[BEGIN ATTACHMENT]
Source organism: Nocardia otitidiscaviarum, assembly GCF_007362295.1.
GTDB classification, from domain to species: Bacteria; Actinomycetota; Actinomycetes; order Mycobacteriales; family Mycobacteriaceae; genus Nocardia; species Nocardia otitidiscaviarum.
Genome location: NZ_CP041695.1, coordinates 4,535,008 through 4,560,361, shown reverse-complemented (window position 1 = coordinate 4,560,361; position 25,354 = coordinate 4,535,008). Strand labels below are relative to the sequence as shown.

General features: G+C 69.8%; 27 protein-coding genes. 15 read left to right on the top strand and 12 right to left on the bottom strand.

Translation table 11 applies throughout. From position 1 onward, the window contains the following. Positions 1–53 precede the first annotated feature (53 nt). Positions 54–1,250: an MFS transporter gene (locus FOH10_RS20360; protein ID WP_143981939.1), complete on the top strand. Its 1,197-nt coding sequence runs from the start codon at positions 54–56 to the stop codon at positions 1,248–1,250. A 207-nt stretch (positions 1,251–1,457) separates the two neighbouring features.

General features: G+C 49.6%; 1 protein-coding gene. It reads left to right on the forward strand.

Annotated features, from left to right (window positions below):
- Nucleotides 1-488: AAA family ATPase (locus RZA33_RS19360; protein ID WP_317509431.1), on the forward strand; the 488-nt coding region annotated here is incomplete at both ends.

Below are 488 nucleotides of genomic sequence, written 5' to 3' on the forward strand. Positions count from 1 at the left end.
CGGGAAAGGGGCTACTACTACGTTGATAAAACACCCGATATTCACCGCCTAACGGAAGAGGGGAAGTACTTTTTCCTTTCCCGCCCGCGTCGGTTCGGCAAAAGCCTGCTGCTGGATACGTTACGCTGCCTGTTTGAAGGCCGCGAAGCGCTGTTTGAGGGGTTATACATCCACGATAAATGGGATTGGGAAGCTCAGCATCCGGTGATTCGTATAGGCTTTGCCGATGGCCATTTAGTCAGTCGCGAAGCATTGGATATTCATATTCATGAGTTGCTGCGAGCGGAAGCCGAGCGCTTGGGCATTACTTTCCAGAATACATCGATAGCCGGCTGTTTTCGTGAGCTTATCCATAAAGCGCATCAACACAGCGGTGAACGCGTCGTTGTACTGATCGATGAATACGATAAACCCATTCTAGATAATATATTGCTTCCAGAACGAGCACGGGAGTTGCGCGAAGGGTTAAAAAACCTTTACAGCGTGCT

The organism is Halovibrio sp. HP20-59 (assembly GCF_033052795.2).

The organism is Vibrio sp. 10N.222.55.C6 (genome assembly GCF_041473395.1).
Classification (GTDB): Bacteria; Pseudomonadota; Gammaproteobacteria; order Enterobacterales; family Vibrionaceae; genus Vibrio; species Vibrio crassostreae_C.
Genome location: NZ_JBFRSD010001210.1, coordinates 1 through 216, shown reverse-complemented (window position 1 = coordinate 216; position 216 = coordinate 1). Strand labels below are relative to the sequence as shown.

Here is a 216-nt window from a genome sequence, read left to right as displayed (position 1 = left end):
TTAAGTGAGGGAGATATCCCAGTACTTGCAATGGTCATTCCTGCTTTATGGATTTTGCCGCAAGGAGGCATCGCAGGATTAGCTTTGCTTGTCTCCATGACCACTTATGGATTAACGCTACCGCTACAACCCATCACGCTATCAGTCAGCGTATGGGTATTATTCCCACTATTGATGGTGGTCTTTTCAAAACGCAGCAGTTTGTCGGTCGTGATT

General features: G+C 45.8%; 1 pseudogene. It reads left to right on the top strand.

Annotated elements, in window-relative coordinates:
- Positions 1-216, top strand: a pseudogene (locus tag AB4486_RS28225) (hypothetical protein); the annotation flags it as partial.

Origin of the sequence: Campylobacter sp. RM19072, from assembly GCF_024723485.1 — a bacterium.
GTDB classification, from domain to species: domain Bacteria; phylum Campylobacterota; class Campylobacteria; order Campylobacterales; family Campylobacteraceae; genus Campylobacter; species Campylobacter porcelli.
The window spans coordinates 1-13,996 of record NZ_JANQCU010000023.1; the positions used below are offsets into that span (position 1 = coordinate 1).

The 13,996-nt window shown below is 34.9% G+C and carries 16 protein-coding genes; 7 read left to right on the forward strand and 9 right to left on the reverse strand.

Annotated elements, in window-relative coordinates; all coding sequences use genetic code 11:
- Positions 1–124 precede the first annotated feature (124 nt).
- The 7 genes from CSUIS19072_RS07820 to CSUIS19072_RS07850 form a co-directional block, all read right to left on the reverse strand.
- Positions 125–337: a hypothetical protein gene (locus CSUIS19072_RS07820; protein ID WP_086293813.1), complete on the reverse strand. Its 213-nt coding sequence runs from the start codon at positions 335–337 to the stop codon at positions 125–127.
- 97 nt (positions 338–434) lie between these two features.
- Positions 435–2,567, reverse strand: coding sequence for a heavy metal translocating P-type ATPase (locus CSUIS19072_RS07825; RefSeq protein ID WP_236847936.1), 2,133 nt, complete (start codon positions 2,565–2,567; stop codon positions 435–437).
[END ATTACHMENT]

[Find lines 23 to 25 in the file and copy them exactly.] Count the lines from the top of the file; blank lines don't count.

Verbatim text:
The 13,996-nt window shown below is 34.9% G+C and carries 16 protein-coding genes; 7 read left to right on the forward strand and 9 right to left on the reverse strand.

Annotated elements, in window-relative coordinates; all coding sequences use genetic code 11:
- Positions 1–124 precede the first annotated feature (124 nt).